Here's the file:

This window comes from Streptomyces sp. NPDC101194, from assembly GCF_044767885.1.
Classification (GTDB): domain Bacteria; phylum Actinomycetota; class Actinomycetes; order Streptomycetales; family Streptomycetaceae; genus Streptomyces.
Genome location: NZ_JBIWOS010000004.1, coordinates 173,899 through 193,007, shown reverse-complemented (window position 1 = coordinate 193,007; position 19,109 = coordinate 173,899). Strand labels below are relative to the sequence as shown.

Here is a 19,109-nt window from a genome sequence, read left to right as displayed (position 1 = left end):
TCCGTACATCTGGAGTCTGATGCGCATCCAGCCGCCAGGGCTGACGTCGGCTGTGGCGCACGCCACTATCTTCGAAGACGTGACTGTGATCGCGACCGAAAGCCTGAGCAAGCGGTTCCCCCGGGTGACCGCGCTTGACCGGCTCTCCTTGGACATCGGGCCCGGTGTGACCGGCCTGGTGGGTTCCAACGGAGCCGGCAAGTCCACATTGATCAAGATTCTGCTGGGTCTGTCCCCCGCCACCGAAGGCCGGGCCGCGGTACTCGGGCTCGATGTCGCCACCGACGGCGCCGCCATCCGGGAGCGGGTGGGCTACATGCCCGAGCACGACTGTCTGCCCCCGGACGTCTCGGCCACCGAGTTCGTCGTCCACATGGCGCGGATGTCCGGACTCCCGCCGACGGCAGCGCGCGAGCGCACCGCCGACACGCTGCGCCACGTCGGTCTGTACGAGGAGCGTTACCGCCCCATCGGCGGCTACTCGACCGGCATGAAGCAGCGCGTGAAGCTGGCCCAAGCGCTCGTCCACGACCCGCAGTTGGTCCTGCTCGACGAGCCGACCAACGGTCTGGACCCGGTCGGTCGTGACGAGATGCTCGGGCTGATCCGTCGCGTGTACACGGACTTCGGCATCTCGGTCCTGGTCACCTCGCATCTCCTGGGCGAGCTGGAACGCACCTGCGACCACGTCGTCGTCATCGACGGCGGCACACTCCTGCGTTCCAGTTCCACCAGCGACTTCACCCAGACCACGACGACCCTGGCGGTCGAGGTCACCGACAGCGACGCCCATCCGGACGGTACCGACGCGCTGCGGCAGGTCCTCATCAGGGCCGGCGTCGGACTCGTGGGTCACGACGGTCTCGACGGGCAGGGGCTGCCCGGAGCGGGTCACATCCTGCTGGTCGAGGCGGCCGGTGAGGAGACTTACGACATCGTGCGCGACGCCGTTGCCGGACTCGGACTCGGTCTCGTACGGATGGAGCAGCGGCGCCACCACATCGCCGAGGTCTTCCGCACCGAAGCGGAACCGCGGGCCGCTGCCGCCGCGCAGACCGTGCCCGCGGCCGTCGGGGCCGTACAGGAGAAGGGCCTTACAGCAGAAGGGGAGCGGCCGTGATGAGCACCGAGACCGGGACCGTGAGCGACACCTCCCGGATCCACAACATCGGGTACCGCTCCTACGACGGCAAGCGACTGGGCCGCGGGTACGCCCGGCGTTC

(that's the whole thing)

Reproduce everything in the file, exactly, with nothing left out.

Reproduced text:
This window comes from Streptomyces sp. NPDC101194, from assembly GCF_044767885.1.
Classification (GTDB): domain Bacteria; phylum Actinomycetota; class Actinomycetes; order Streptomycetales; family Streptomycetaceae; genus Streptomyces.
Genome location: NZ_JBIWOS010000004.1, coordinates 173,899 through 193,007, shown reverse-complemented (window position 1 = coordinate 193,007; position 19,109 = coordinate 173,899). Strand labels below are relative to the sequence as shown.

Here is a 19,109-nt window from a genome sequence, read left to right as displayed (position 1 = left end):
TCCGTACATCTGGAGTCTGATGCGCATCCAGCCGCCAGGGCTGACGTCGGCTGTGGCGCACGCCACTATCTTCGAAGACGTGACTGTGATCGCGACCGAAAGCCTGAGCAAGCGGTTCCCCCGGGTGACCGCGCTTGACCGGCTCTCCTTGGACATCGGGCCCGGTGTGACCGGCCTGGTGGGTTCCAACGGAGCCGGCAAGTCCACATTGATCAAGATTCTGCTGGGTCTGTCCCCCGCCACCGAAGGCCGGGCCGCGGTACTCGGGCTCGATGTCGCCACCGACGGCGCCGCCATCCGGGAGCGGGTGGGCTACATGCCCGAGCACGACTGTCTGCCCCCGGACGTCTCGGCCACCGAGTTCGTCGTCCACATGGCGCGGATGTCCGGACTCCCGCCGACGGCAGCGCGCGAGCGCACCGCCGACACGCTGCGCCACGTCGGTCTGTACGAGGAGCGTTACCGCCCCATCGGCGGCTACTCGACCGGCATGAAGCAGCGCGTGAAGCTGGCCCAAGCGCTCGTCCACGACCCGCAGTTGGTCCTGCTCGACGAGCCGACCAACGGTCTGGACCCGGTCGGTCGTGACGAGATGCTCGGGCTGATCCGTCGCGTGTACACGGACTTCGGCATCTCGGTCCTGGTCACCTCGCATCTCCTGGGCGAGCTGGAACGCACCTGCGACCACGTCGTCGTCATCGACGGCGGCACACTCCTGCGTTCCAGTTCCACCAGCGACTTCACCCAGACCACGACGACCCTGGCGGTCGAGGTCACCGACAGCGACGCCCATCCGGACGGTACCGACGCGCTGCGGCAGGTCCTCATCAGGGCCGGCGTCGGACTCGTGGGTCACGACGGTCTCGACGGGCAGGGGCTGCCCGGAGCGGGTCACATCCTGCTGGTCGAGGCGGCCGGTGAGGAGACTTACGACATCGTGCGCGACGCCGTTGCCGGACTCGGACTCGGTCTCGTACGGATGGAGCAGCGGCGCCACCACATCGCCGAGGTCTTCCGCACCGAAGCGGAACCGCGGGCCGCTGCCGCCGCGCAGACCGTGCCCGCGGCCGTCGGGGCCGTACAGGAGAAGGGCCTTACAGCAGAAGGGGAGCGGCCGTGATGAGCACCGAGACCGGGACCGTGAGCGACACCTCCCGGATCCACAACATCGGGTACCGCTCCTACGACGGCAAGCGACTGGGCCGCGGGTACGCCCGGCGTTC